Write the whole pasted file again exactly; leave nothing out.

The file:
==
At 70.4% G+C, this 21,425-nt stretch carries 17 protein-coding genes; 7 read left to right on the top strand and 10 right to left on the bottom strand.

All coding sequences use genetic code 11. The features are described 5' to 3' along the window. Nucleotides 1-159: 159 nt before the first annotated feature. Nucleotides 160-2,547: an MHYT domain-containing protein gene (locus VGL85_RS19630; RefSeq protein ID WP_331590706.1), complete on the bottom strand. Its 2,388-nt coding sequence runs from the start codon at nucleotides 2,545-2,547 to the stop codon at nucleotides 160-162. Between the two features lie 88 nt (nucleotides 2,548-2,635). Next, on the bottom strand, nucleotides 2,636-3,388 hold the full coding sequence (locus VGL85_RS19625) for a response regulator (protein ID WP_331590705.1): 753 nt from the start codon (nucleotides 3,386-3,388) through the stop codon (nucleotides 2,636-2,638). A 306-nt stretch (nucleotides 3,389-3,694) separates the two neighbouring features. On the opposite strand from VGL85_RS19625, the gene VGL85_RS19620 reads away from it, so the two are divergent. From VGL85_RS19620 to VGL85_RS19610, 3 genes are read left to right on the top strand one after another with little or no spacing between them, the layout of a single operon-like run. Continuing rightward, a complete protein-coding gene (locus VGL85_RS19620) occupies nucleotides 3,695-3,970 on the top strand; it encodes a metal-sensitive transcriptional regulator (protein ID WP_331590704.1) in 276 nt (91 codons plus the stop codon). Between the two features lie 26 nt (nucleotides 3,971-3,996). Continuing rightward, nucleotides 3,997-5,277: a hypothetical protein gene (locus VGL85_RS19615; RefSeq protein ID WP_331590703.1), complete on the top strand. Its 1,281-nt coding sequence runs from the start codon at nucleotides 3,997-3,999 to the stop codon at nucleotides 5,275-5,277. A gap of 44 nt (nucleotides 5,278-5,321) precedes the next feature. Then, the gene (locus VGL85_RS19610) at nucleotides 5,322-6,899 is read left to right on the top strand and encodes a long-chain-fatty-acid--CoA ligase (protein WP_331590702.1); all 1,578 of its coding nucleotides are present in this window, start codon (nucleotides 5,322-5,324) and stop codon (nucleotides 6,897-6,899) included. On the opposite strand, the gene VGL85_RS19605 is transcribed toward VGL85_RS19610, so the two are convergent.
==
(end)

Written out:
At 70.4% G+C, this 21,425-nt stretch carries 17 protein-coding genes; 7 read left to right on the top strand and 10 right to left on the bottom strand.

All coding sequences use genetic code 11. The features are described 5' to 3' along the window. Nucleotides 1-159: 159 nt before the first annotated feature. Nucleotides 160-2,547: an MHYT domain-containing protein gene (locus VGL85_RS19630; RefSeq protein ID WP_331590706.1), complete on the bottom strand. Its 2,388-nt coding sequence runs from the start codon at nucleotides 2,545-2,547 to the stop codon at nucleotides 160-162. Between the two features lie 88 nt (nucleotides 2,548-2,635). Next, on the bottom strand, nucleotides 2,636-3,388 hold the full coding sequence (locus VGL85_RS19625) for a response regulator (protein ID WP_331590705.1): 753 nt from the start codon (nucleotides 3,386-3,388) through the stop codon (nucleotides 2,636-2,638). A 306-nt stretch (nucleotides 3,389-3,694) separates the two neighbouring features. On the opposite strand from VGL85_RS19625, the gene VGL85_RS19620 reads away from it, so the two are divergent. From VGL85_RS19620 to VGL85_RS19610, 3 genes are read left to right on the top strand one after another with little or no spacing between them, the layout of a single operon-like run. Continuing rightward, a complete protein-coding gene (locus VGL85_RS19620) occupies nucleotides 3,695-3,970 on the top strand; it encodes a metal-sensitive transcriptional regulator (protein ID WP_331590704.1) in 276 nt (91 codons plus the stop codon). Between the two features lie 26 nt (nucleotides 3,971-3,996). Continuing rightward, nucleotides 3,997-5,277: a hypothetical protein gene (locus VGL85_RS19615; RefSeq protein ID WP_331590703.1), complete on the top strand. Its 1,281-nt coding sequence runs from the start codon at nucleotides 3,997-3,999 to the stop codon at nucleotides 5,275-5,277. A gap of 44 nt (nucleotides 5,278-5,321) precedes the next feature. Then, the gene (locus VGL85_RS19610) at nucleotides 5,322-6,899 is read left to right on the top strand and encodes a long-chain-fatty-acid--CoA ligase (protein WP_331590702.1); all 1,578 of its coding nucleotides are present in this window, start codon (nucleotides 5,322-5,324) and stop codon (nucleotides 6,897-6,899) included. On the opposite strand, the gene VGL85_RS19605 is transcribed toward VGL85_RS19610, so the two are convergent.